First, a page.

The recent case of Stodday Land Limited and Ripway Properties Limited v William Marsland Pye is a reminder of the problems that the 'registration gap' causes in relation to land ownership.

A buyer of land might reasonably believe that it becomes the legal owner of that land from the date that it completes the purchase and pays the money to the seller. This is not the case. Until the buyer's application to be registered as the owner of the land has been completed, it is not treated as the legal owner of the property. It can take several months for the Land Registry to complete the registration process. This leads to a gap, known as the registration gap, where the buyer is, for most purposes, treated as the owner of the property without having legal title to it.

In most cases, the registration gap does not create problems for the buyer. The Land Registration Act 2002 gives the buyer the power to deal with the property during the registration gap. However, there are certain things that can be done only by the legal owner of the property. This is where the problems arise.

In Brown & Root Technology v Sun Alliance and London Assurance Co (1997), a lease was assigned but the new owner failed to apply to register the lease. This meant that the former tenant was still the legal owner of it and was able to exercise a break clause in the lease even though the right to exercise the break was said to end on the assignment of the lease. The assignment had not taken place in law because the new owner of the lease was not registered at the Land Registry.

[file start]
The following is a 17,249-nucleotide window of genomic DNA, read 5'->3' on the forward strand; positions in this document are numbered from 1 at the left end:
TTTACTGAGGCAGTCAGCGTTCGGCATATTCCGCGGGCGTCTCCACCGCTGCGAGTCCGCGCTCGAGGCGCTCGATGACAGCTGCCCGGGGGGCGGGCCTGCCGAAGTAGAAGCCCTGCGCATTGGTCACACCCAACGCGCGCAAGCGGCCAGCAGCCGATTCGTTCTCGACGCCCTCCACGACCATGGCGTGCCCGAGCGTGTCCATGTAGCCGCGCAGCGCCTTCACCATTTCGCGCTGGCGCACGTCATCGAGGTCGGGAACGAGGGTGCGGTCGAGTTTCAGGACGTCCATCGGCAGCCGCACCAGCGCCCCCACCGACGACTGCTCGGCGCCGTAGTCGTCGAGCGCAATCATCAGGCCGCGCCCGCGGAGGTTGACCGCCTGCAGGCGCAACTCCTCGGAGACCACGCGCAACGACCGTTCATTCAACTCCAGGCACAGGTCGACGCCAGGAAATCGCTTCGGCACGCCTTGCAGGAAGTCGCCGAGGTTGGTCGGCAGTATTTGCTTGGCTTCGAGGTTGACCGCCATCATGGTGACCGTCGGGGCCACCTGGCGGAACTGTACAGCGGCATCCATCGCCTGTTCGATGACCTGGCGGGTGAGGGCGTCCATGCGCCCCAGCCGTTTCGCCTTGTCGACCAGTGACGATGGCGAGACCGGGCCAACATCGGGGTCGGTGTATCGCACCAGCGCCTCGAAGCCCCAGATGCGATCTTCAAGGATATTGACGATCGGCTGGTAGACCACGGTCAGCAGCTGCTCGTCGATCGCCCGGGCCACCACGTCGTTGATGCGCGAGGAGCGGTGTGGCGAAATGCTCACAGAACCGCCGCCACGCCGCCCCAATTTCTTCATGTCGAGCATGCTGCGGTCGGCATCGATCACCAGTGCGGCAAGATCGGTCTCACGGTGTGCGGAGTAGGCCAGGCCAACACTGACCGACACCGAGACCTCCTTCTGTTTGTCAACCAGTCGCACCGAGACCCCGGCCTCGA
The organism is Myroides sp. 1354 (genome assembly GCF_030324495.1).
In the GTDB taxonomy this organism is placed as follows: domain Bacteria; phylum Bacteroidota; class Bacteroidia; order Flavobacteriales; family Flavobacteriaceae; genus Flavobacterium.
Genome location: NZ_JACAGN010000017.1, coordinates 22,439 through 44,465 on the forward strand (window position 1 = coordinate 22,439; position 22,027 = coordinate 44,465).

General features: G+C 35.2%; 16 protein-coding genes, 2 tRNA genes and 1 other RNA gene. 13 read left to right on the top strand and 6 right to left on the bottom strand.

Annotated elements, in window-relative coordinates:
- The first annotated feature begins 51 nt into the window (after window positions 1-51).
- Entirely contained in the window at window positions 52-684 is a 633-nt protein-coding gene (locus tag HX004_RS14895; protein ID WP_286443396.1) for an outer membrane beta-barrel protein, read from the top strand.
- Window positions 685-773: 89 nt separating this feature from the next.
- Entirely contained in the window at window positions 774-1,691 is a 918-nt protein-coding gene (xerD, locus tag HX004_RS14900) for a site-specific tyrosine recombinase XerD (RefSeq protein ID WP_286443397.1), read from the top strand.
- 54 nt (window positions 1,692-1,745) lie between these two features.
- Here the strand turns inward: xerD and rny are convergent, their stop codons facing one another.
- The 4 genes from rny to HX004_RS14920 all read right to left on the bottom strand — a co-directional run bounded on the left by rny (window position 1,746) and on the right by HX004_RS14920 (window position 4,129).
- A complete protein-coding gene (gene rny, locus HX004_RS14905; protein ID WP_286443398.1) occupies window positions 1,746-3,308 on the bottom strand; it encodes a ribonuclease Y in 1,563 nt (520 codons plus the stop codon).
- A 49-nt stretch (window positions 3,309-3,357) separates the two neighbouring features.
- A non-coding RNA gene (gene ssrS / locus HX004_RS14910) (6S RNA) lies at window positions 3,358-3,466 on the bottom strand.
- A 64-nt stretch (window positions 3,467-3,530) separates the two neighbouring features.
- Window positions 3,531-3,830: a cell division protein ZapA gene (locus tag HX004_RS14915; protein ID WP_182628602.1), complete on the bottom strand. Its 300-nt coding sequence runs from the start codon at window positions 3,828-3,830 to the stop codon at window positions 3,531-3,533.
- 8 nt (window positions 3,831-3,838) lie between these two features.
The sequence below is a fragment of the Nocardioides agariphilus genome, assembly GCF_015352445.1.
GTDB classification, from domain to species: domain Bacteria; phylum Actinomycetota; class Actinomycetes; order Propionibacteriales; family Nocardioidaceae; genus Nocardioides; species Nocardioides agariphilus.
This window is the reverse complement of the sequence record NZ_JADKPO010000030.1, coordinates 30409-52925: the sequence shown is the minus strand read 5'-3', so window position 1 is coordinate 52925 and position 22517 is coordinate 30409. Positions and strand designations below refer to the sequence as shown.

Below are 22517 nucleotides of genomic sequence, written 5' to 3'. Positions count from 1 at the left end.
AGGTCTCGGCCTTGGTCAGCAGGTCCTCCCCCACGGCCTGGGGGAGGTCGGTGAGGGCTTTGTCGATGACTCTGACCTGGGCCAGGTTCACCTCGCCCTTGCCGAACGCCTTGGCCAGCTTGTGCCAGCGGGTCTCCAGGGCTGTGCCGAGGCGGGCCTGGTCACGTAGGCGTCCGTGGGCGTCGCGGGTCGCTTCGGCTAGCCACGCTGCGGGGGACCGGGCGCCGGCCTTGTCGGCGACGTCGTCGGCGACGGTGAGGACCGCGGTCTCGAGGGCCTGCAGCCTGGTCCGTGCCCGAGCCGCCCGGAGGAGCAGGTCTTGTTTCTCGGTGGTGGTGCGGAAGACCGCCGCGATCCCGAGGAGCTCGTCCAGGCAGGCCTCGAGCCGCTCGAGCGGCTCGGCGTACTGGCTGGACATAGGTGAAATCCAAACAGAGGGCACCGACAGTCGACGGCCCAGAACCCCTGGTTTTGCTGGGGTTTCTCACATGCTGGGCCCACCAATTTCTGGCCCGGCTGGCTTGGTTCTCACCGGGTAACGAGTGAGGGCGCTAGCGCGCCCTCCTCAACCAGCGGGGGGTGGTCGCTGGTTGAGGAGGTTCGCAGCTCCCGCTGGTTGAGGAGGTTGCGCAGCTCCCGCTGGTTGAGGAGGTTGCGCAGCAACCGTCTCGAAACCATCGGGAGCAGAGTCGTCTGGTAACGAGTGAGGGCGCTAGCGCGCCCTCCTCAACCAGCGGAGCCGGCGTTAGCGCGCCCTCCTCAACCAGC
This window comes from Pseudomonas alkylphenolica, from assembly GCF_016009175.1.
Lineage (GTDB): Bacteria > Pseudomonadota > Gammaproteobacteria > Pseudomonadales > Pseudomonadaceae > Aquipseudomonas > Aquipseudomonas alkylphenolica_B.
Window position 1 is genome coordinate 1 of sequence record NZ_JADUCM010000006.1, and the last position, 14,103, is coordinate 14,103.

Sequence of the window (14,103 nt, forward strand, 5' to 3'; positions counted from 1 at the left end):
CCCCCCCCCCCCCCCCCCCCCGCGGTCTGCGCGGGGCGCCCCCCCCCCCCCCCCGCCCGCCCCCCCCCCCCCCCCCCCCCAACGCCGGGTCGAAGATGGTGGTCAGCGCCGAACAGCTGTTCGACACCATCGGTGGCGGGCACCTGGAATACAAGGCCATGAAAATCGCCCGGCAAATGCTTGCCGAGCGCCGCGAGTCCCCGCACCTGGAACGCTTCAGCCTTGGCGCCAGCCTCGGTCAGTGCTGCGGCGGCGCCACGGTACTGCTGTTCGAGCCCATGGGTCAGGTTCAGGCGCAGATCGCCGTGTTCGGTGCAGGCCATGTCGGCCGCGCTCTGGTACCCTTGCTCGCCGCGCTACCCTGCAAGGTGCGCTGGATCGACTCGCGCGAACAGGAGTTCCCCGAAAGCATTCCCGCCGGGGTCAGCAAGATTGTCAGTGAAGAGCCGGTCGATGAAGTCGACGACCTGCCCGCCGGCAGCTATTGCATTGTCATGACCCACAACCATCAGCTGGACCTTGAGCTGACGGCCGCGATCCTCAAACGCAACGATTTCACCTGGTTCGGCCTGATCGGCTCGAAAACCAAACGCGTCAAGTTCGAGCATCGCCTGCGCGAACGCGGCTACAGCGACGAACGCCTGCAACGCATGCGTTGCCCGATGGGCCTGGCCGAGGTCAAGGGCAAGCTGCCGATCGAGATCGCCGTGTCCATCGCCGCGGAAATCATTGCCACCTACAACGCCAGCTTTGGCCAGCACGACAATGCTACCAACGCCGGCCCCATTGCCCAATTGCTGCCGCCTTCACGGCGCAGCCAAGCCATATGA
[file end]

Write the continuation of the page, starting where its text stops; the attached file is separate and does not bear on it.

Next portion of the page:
In Stodday Land Limited and Ripway Properties Limited v William Marsland a buyer of a property served a notice to quit on an agricultural tenant but at the time the notice was served, the buyer was not the registered owner of the property. The court held that the notice to quit was invalid as the buyer was not the legal owner of the land when it served the notice.

What can buyers do to protect themselves? Contracts for the sale of land usually contain provisions to protect the seller. They require the buyer to apply to register themselves as owner of the property. However, these provisions do not protect a buyer who wants to exercise its rights as legal owner of the property and even a speedy Land Registry application does not provide an answer. In the Stodday Land case, the buyer complete the purchase on 19 June. An application was made to the Land Registry to register the buyer as owner of the land and that was dealt with by the Land Registry on 16 July. The notice to quit was served on 1 July.

Buyers who want to deal with property during the registration gap are best advised to include additional provisions in the contract that allow the buyer (as the seller's agent) to serve notices and take any other steps reasonably required by it during the registration gap or to require the seller to do so at its direction. This will enable the buyer to ensure that, where something has to be done by the legal owner of the property, it can be done as the buyer wishes. So long as the buyer agrees to pay the seller's costs and indemnify the seller against any liability incurred by the seller, the seller should not object the contract containing this necessary form of protection.